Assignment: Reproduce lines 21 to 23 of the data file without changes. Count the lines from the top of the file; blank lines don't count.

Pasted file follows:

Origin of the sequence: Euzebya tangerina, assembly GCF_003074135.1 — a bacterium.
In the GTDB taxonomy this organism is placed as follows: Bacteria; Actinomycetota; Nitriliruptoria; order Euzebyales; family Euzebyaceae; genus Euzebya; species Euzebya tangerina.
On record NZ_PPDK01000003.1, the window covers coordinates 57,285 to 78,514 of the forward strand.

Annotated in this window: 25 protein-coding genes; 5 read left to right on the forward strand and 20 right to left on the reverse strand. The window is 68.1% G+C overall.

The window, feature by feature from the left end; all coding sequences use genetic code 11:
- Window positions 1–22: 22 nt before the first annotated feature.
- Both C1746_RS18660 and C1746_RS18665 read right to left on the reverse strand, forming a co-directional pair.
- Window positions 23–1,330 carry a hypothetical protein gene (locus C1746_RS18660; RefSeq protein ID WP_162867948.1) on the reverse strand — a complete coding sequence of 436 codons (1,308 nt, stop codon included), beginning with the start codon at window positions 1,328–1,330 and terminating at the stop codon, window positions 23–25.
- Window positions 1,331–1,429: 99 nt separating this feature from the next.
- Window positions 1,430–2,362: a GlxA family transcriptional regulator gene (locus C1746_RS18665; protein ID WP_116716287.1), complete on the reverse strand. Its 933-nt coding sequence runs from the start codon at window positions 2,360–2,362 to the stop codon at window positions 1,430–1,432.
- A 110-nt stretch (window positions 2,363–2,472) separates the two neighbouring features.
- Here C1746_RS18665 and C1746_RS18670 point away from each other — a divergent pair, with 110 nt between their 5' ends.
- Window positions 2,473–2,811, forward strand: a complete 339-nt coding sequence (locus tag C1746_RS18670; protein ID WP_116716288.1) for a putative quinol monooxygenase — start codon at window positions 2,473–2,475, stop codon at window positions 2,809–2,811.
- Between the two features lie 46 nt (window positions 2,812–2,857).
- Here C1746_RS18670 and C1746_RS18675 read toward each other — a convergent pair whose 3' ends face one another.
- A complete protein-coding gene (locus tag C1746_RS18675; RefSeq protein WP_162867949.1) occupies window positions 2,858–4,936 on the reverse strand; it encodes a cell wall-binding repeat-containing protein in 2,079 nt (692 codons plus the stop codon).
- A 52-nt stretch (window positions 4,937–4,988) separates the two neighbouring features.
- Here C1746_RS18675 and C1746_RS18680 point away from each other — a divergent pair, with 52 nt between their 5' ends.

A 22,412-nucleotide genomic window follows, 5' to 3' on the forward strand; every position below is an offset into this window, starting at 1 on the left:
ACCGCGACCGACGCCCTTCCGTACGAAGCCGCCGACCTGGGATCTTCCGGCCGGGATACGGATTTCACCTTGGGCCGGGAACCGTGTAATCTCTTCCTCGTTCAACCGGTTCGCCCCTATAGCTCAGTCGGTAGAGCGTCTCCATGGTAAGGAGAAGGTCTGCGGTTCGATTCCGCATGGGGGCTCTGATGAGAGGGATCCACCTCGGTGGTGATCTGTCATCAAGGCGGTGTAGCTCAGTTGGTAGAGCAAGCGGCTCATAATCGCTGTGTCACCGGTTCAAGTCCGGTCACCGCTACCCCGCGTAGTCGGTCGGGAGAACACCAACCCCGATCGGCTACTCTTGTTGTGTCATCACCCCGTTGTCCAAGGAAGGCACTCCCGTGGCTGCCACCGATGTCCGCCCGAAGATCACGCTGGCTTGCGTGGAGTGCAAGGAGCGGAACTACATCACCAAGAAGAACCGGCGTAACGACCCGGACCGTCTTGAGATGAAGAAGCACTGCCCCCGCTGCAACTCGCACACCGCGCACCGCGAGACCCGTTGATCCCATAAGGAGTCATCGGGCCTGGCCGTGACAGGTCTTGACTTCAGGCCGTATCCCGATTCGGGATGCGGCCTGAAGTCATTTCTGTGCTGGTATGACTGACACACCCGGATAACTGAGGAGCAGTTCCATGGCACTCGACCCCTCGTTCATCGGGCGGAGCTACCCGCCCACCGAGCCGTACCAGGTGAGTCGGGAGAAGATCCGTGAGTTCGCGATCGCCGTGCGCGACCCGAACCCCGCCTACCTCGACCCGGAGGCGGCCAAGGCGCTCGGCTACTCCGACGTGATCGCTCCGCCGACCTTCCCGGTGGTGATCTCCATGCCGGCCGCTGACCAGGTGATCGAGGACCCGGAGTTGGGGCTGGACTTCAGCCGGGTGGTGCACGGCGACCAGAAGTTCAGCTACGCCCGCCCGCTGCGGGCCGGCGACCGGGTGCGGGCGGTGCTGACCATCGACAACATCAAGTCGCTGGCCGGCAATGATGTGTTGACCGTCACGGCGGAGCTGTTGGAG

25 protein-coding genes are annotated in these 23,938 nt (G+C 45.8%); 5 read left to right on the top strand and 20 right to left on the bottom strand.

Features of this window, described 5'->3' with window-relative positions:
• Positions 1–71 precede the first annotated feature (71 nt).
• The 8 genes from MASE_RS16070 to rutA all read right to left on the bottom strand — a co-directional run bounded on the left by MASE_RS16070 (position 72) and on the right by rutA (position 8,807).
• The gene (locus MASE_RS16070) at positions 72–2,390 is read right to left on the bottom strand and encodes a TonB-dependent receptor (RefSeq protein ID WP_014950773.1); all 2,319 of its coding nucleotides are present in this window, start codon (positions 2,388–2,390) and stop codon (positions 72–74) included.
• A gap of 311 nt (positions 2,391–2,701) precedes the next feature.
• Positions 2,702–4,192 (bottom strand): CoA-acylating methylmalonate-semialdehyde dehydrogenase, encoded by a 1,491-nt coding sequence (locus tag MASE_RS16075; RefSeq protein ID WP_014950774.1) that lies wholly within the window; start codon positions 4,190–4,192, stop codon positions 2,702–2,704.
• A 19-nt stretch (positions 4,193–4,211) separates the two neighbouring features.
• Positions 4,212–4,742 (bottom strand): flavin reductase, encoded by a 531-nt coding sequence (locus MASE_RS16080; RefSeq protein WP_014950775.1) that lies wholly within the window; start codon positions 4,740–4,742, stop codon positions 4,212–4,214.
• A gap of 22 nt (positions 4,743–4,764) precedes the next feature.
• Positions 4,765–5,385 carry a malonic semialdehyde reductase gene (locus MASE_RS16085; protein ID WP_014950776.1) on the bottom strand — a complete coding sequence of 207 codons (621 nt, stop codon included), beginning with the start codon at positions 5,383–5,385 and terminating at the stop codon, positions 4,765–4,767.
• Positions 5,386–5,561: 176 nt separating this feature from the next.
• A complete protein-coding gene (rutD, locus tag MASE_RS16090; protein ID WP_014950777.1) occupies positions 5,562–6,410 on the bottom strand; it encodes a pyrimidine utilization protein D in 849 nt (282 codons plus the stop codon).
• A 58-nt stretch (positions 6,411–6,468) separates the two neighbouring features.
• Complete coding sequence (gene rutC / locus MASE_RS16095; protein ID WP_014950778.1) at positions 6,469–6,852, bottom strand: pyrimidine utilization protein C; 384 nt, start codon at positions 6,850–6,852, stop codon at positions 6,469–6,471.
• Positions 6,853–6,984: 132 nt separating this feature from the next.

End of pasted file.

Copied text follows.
25 protein-coding genes are annotated in these 23,938 nt (G+C 45.8%); 5 read left to right on the top strand and 20 right to left on the bottom strand.

Features of this window, described 5'->3' with window-relative positions:
• Positions 1–71 precede the first annotated feature (71 nt).